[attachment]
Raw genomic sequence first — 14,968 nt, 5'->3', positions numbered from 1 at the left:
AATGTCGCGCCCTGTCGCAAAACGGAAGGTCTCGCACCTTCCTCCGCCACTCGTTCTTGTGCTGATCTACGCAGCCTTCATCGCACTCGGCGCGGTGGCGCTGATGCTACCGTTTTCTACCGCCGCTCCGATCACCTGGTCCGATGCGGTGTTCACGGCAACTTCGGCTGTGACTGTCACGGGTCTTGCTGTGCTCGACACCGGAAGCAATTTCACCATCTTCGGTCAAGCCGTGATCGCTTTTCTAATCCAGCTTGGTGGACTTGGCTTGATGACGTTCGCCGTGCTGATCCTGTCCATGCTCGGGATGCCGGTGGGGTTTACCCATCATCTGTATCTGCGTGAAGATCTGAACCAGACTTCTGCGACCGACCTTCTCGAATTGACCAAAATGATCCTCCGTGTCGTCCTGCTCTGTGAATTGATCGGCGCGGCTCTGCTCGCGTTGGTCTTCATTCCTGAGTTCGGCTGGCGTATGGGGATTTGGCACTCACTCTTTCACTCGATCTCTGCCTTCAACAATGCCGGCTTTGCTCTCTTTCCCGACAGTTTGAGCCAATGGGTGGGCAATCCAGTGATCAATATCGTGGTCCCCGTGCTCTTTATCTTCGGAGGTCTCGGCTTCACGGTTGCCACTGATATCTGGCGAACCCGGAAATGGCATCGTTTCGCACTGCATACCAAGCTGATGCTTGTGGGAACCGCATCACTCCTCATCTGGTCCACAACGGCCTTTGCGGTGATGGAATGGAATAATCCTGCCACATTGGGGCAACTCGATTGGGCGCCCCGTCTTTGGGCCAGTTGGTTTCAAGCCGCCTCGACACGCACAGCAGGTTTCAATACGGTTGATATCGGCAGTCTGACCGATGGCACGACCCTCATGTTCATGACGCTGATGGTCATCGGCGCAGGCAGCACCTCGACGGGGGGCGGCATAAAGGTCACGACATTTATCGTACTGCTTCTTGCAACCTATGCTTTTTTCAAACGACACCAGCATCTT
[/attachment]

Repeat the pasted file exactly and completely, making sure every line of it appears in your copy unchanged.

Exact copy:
Raw genomic sequence first — 14,968 nt, 5'->3', positions numbered from 1 at the left:
AATGTCGCGCCCTGTCGCAAAACGGAAGGTCTCGCACCTTCCTCCGCCACTCGTTCTTGTGCTGATCTACGCAGCCTTCATCGCACTCGGCGCGGTGGCGCTGATGCTACCGTTTTCTACCGCCGCTCCGATCACCTGGTCCGATGCGGTGTTCACGGCAACTTCGGCTGTGACTGTCACGGGTCTTGCTGTGCTCGACACCGGAAGCAATTTCACCATCTTCGGTCAAGCCGTGATCGCTTTTCTAATCCAGCTTGGTGGACTTGGCTTGATGACGTTCGCCGTGCTGATCCTGTCCATGCTCGGGATGCCGGTGGGGTTTACCCATCATCTGTATCTGCGTGAAGATCTGAACCAGACTTCTGCGACCGACCTTCTCGAATTGACCAAAATGATCCTCCGTGTCGTCCTGCTCTGTGAATTGATCGGCGCGGCTCTGCTCGCGTTGGTCTTCATTCCTGAGTTCGGCTGGCGTATGGGGATTTGGCACTCACTCTTTCACTCGATCTCTGCCTTCAACAATGCCGGCTTTGCTCTCTTTCCCGACAGTTTGAGCCAATGGGTGGGCAATCCAGTGATCAATATCGTGGTCCCCGTGCTCTTTATCTTCGGAGGTCTCGGCTTCACGGTTGCCACTGATATCTGGCGAACCCGGAAATGGCATCGTTTCGCACTGCATACCAAGCTGATGCTTGTGGGAACCGCATCACTCCTCATCTGGTCCACAACGGCCTTTGCGGTGATGGAATGGAATAATCCTGCCACATTGGGGCAACTCGATTGGGCGCCCCGTCTTTGGGCCAGTTGGTTTCAAGCCGCCTCGACACGCACAGCAGGTTTCAATACGGTTGATATCGGCAGTCTGACCGATGGCACGACCCTCATGTTCATGACGCTGATGGTCATCGGCGCAGGCAGCACCTCGACGGGGGGCGGCATAAAGGTCACGACATTTATCGTACTGCTTCTTGCAACCTATGCTTTTTTCAAACGACACCAGCATCTT